The US will provide $553 million in financing for a port terminal in Sri Lanka’s capital being developed by billionaire Gautam Adani, as New Delhi and Washington look to curtail China’s influence in South Asia.
The funding from International Development Finance Corp. underscores renewed US and Indian efforts to loosen Beijing’s sway over Sri Lanka after Colombo borrowed heavily to splurge on Chinese port and highway projects before its economic meltdown last year. For Mr Adani, US money may offer a stamp of legitimacy after allegations of fraud by short seller Hindenburg Research erased billions from the conglomerate’s market value earlier this year.
The deepwater West Container Terminal in Colombo is the US government agency’s largest infrastructure investment in Asia, and among its biggest globally. It will bolster Sri Lanka’s economic growth and “its regional economic integration, including with India, a key partner to both countries,” DFC said in a statement.
The funding is part of a global acceleration of DFC investments that totaled $9.3 billion in 2023. A US official described the Sri Lanka port financing as emblematic of the US commitment to be more engaged in development projects across the Indo-Pacific.
China had invested about $2.2 billion in the island nation as of the end of last year, its biggest foreign direct investor. US officials have publicly criticized Sri Lanka’s little-used southern Hambantota port as unsustainable and part of what it calls China’s “debt-trap diplomacy.”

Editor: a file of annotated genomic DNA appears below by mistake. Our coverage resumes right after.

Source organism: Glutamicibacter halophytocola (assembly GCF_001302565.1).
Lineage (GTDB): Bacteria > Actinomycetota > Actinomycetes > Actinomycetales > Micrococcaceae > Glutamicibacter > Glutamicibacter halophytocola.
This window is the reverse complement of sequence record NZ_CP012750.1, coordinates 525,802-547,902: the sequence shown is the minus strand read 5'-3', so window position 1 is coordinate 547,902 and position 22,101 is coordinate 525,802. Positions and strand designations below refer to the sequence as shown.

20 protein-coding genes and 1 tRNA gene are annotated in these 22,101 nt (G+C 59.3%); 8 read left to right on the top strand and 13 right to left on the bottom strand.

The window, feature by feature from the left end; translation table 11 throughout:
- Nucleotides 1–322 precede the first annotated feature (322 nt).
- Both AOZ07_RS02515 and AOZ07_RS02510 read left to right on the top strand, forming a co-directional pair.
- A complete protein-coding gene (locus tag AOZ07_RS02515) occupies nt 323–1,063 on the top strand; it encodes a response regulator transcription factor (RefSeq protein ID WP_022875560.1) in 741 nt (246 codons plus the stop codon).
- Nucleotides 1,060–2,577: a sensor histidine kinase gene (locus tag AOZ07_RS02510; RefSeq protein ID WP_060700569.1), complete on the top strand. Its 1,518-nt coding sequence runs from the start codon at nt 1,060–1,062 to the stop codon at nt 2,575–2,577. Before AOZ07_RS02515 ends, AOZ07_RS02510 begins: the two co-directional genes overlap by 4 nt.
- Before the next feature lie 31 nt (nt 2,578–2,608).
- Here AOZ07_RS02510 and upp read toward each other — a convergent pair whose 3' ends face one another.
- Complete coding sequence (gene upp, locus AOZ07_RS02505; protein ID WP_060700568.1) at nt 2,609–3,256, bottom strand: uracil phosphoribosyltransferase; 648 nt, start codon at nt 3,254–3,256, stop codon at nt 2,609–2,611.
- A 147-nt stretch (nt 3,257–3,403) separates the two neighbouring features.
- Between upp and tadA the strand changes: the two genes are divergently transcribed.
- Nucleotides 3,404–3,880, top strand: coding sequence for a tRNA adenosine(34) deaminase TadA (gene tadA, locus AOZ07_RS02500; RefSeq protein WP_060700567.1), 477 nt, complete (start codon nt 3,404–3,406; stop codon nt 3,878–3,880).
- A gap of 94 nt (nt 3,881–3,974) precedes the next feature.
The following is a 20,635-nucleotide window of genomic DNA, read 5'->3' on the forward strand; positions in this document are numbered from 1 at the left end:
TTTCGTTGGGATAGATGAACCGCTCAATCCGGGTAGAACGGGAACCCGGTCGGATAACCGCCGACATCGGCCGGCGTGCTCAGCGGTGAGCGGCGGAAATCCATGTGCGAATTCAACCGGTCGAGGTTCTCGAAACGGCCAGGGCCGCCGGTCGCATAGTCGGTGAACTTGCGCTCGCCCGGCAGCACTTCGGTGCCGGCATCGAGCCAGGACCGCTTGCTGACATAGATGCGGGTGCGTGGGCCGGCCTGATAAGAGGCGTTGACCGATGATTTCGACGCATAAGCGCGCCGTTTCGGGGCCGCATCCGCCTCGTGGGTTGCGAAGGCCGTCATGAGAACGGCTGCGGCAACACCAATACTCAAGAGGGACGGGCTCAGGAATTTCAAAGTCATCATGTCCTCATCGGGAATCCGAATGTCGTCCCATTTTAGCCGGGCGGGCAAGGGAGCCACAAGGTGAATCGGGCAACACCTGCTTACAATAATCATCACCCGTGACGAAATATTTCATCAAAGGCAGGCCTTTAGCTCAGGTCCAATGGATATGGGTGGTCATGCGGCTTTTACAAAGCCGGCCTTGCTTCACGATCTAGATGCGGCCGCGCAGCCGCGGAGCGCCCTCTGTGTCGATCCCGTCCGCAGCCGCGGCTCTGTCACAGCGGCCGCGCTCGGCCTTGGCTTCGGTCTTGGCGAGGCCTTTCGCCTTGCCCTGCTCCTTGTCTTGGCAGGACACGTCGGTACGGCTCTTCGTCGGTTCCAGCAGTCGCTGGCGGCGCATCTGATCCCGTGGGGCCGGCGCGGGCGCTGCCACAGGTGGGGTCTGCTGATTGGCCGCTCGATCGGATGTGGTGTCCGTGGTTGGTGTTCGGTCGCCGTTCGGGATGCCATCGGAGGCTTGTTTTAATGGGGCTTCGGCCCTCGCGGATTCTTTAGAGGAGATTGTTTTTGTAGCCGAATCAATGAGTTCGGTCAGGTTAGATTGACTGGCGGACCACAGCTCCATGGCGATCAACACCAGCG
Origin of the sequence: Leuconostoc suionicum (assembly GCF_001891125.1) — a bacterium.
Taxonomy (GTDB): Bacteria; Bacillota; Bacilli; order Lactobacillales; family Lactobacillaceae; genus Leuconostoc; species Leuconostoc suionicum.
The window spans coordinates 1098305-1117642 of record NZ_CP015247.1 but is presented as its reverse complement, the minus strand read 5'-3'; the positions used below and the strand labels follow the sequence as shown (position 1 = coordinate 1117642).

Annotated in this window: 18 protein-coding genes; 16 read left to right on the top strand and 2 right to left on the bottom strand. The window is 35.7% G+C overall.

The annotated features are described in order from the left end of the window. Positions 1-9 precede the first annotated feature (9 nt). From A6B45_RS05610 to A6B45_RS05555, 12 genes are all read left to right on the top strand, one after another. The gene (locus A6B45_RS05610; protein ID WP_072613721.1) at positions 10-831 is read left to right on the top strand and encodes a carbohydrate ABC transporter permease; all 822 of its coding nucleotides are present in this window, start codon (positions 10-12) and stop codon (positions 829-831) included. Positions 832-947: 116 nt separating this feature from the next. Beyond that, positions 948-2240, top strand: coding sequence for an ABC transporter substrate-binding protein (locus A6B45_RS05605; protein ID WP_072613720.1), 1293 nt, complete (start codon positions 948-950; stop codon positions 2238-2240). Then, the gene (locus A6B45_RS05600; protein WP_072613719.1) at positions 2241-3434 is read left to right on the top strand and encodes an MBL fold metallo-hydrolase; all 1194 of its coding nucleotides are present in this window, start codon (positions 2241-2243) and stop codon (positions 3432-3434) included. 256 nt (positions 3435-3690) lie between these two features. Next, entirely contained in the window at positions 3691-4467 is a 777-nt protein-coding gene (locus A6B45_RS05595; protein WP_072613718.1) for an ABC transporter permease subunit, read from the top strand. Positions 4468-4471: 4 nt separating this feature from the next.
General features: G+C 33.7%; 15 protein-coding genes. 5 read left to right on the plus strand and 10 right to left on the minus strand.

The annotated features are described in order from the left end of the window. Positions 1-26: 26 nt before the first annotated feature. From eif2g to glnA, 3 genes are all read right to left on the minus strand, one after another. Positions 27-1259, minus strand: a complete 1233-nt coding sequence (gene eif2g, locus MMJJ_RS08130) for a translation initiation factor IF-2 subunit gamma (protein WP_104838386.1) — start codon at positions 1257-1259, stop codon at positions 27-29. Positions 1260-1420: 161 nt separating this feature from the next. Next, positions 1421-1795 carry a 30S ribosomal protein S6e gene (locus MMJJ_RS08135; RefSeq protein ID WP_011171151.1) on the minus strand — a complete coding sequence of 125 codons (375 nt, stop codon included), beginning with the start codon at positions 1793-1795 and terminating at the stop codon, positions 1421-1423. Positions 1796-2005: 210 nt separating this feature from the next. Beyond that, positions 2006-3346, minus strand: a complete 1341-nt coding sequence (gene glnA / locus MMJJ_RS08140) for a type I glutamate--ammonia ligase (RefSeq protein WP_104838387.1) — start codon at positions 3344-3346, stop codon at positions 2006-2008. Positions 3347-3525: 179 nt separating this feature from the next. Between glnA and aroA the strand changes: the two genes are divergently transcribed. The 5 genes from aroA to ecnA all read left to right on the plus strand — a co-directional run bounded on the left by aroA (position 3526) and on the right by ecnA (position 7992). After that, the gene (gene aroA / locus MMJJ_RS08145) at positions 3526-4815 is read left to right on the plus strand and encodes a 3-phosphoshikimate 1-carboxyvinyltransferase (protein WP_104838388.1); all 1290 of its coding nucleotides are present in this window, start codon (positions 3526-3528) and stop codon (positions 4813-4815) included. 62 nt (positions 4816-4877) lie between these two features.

DFC said it will be working with sponsors John Keells Holdings Plc and Adani Ports & Special Economic Zone Ltd., relying on their “local experience and high-quality standards.”
Colombo’s port is one of the busiest in the Indian Ocean, given its proximity to the international shipping routes. Nearly half of all container ships pass through its waters. The DFC said it’s been operating at more than 90% utilization for two years and needs new capacity.
The US funding may serve as an endorsement for the short seller-stung Adani Group, as well as the controversial port project in which it holds a majority stake. The conglomerate has been fighting a raft of corporate fraud allegations leveled by Hindenburg Research and various media investigations, which it has repeatedly denied.
DFC, a development finance agency launched under the Trump administration, was established to aid developing nations while advancing US foreign policy goals. It struggled at first to stake out projects around the world due to the Covid-19 pandemic.
But funding has accelerated in recent years and the agency has helped Washington close the development spending gap with China’s much more higher-profile Belt and Road Initiative, according to a new report from the AidData institute at William & Mary in Virginia.
The DFC’s funding will create “greater prosperity for Sri Lanka – without adding to sovereign debt – while at the same time strengthening the position of our allies across the region,” said Scott Nathan, the DFC’s chief executive officer.
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